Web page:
Within two years of her accession, the storm-clouds which, from the first, had been dimly visible on the horizon, gathered and burst. Victoria's relations with her mother had not improved. The Duchess of Kent, still surrounded by all the galling appearances of filial consideration, remained in Buckingham Palace a discarded figure, powerless and inconsolable. Sir John Conroy, banished from the presence of the Queen, still presided over the Duchess's household, and the hostilities of Kensington continued unabated in the new surroundings. Lady Flora Hastings still cracked her malicious jokes; the animosity of the Baroness was still unappeased. One day, Lady Flora found the joke was turned against her. Early in 1839, travelling in the suite of the Duchess, she had returned from Scotland in the same carriage with Sir John. A change in her figure became the subject of an unseemly jest; tongues wagged; and the jest grew serious. It was whispered that Lady Flora was with child. The state of her health seemed to confirm the suspicion; she consulted Sir James Clark, the royal physician, and, after the consultation, Sir James let his tongue wag, too. On this, the scandal flared up sky-high. Everyone was talking; the Baroness was not surprised; the Duchess rallied tumultuously to the support of her lady; the Queen was informed. At last the extraordinary expedient of a medical examination was resorted to, during which Sir James, according to Lady Flora, behaved with brutal rudeness, while a second doctor was extremely polite. Finally, both physicians signed a certificate entirely exculpating the lady. But this was by no means the end of the business. The Hastings family, socially a very powerful one, threw itself into the fray with all the fury of outraged pride and injured innocence; Lord Hastings insisted upon an audience of the Queen, wrote to the papers, and demanded the dismissal of Sir James Clark. The Queen expressed her regret to Lady Flora, but Sir James Clark was not dismissed. The tide of opinion turned violently against the Queen and her advisers; high society was disgusted by all this washing of dirty linen in Buckingham Palace; the public at large was indignant at the ill-treatment of Lady Flora. By the end of March, the popularity, so radiant and so abundant, with which the young Sovereign had begun her reign, had entirely disappeared.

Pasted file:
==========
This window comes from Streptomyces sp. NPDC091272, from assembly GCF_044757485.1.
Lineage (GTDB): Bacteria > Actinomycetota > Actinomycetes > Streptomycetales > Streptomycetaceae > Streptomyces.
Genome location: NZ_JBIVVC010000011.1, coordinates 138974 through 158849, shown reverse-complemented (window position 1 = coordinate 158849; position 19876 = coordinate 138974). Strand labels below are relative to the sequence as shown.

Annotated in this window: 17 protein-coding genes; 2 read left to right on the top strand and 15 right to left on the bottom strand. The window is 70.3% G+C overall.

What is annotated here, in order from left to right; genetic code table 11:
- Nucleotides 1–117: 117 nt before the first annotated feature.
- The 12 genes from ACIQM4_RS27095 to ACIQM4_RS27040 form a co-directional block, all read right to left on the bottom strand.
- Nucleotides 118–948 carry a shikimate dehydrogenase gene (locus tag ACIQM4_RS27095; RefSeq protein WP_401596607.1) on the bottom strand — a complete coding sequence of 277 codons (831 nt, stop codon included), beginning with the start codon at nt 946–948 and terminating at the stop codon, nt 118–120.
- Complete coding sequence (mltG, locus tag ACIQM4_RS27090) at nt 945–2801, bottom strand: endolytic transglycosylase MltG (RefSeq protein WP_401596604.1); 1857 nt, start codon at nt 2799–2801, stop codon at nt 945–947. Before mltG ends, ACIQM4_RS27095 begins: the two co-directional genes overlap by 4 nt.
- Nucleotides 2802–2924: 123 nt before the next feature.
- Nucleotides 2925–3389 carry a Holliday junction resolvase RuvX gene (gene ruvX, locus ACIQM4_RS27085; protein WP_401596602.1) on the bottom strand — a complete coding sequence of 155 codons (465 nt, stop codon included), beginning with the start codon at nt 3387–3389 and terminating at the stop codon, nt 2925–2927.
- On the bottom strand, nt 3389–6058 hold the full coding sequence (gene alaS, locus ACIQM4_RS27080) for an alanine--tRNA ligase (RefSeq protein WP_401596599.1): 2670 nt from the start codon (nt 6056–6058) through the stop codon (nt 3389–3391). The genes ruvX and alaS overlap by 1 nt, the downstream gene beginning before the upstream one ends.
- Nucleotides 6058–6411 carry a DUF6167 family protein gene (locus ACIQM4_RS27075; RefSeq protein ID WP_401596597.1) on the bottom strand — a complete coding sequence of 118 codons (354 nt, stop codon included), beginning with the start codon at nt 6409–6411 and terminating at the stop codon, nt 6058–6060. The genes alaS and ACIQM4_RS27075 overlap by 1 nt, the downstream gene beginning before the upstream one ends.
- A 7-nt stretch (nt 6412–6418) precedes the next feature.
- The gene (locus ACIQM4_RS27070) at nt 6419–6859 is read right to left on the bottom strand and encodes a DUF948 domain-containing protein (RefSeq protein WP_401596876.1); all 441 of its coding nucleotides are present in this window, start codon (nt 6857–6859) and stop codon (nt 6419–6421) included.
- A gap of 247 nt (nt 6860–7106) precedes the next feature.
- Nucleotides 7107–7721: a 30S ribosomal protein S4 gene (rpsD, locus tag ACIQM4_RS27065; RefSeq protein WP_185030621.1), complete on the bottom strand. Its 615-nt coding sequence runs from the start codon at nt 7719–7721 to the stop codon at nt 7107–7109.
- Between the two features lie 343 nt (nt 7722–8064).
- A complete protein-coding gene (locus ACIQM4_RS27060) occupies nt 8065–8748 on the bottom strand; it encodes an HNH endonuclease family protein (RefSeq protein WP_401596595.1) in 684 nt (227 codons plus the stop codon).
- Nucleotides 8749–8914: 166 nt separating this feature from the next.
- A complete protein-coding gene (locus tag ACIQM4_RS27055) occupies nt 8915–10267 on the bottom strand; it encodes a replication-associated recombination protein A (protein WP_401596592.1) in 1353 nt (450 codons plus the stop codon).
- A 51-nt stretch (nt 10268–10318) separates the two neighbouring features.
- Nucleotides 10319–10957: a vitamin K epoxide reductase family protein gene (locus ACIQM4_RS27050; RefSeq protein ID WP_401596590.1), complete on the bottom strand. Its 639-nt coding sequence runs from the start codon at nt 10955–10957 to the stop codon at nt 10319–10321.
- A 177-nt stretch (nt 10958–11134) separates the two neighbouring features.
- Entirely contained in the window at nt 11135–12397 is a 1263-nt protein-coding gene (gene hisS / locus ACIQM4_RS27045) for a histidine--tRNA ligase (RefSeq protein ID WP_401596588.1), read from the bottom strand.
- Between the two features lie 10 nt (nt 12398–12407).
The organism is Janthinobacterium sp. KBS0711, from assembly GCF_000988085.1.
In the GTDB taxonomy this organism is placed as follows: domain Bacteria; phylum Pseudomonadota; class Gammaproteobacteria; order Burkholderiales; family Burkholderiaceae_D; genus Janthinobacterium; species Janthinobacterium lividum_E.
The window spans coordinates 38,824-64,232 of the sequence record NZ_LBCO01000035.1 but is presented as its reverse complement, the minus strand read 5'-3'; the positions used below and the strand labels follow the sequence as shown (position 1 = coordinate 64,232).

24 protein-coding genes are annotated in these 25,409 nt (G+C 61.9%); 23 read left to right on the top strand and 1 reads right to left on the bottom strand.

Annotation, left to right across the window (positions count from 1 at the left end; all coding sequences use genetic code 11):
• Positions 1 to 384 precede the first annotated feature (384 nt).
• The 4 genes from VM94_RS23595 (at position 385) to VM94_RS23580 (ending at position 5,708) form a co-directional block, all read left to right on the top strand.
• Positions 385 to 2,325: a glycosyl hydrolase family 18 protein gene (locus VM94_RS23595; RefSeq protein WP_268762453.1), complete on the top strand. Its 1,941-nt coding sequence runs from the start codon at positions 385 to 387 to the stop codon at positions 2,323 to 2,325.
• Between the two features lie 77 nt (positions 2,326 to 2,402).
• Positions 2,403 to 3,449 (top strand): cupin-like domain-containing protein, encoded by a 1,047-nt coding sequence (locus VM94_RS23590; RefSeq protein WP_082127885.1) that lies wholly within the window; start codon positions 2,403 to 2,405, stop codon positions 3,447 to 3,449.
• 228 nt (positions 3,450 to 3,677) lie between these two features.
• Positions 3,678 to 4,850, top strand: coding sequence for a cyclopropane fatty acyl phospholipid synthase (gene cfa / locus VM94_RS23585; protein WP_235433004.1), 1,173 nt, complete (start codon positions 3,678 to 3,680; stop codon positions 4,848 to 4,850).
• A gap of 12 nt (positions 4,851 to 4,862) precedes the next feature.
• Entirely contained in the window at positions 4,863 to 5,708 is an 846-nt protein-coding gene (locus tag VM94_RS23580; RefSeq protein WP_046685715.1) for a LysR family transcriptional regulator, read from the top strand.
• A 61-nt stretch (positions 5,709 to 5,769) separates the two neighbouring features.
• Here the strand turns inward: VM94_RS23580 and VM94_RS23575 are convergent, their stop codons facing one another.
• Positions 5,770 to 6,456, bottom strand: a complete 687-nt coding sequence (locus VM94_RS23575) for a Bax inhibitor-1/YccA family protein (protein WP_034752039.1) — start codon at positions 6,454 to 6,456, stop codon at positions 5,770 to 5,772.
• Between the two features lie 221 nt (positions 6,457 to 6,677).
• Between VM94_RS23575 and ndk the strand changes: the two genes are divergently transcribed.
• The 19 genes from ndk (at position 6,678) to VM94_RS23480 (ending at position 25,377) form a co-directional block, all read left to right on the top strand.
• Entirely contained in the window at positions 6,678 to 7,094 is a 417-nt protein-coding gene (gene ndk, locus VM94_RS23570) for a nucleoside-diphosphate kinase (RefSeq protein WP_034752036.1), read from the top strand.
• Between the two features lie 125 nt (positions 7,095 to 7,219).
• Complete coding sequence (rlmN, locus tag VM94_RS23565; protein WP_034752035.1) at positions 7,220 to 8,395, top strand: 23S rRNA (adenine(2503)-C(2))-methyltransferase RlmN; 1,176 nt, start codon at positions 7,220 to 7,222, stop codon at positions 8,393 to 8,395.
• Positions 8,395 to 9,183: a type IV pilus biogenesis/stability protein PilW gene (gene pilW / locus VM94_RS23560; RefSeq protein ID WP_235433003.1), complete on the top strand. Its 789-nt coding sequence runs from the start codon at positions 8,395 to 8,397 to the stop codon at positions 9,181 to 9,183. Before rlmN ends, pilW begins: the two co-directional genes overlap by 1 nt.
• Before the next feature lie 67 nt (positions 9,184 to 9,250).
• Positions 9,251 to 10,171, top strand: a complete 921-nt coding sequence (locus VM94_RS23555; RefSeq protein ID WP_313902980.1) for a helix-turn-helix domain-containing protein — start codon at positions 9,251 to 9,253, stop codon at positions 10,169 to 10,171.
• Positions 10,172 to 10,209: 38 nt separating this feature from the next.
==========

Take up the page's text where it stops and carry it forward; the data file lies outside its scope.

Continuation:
There can be no doubt that a great lack of discretion had been shown by the Court. Ill-natured tittle-tattle, which should have been instantly nipped in the bud, had been allowed to assume disgraceful proportions; and the Throne itself had become involved in the personal malignities of the palace. A particularly awkward question had been raised by the position of Sir James Clark. The Duke of Wellington, upon whom it was customary to fall back, in cases of great difficulty in high places, had been consulted upon this question, and he had given it as his opinion that, as it would be impossible to remove Sir James without a public enquiry, Sir James must certainly stay where he was. Probably the Duke was right; but the fact that the peccant doctor continued in the Queen's service made the Hastings family irreconcilable and produced an unpleasant impression of unrepentant error upon the public mind. As for Victoria, she was very young and quite inexperienced; and she can hardly be blamed for having failed to control an extremely difficult situation. That was clearly Lord Melbourne's task; he was a man of the world, and, with vigilance and circumspection, he might have quietly put out the ugly flames while they were still smouldering. He did not do so; he was lazy and easy-going; the Baroness was persistent, and he let things slide. But doubtless his position was not an easy one; passions ran high in the palace; and Victoria was not only very young, she was very headstrong, too. Did he possess the magic bridle which would curb that fiery steed? He could not be certain. And then, suddenly, another violent crisis revealed more unmistakably than ever the nature of the mind with which he had to deal.